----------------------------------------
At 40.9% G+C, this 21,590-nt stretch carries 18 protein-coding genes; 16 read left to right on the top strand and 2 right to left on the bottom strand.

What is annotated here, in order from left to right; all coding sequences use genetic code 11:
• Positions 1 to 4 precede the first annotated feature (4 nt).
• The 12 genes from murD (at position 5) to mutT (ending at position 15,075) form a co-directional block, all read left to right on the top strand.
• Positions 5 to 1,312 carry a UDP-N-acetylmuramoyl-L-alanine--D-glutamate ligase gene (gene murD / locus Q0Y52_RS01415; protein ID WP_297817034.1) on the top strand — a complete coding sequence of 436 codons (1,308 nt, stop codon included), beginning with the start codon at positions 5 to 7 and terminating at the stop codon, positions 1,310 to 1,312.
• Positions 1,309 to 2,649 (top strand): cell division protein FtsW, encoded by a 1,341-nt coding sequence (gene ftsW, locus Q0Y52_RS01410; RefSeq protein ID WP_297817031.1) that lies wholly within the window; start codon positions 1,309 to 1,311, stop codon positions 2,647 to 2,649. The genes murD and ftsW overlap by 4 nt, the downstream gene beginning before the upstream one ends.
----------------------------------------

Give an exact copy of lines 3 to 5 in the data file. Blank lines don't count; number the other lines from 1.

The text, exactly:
• Positions 1 to 4 precede the first annotated feature (4 nt).
• The 12 genes from murD (at position 5) to mutT (ending at position 15,075) form a co-directional block, all read left to right on the top strand.
• Positions 5 to 1,312 carry a UDP-N-acetylmuramoyl-L-alanine--D-glutamate ligase gene (gene murD / locus Q0Y52_RS01415; protein ID WP_297817034.1) on the top strand — a complete coding sequence of 436 codons (1,308 nt, stop codon included), beginning with the start codon at positions 5 to 7 and terminating at the stop codon, positions 1,310 to 1,312.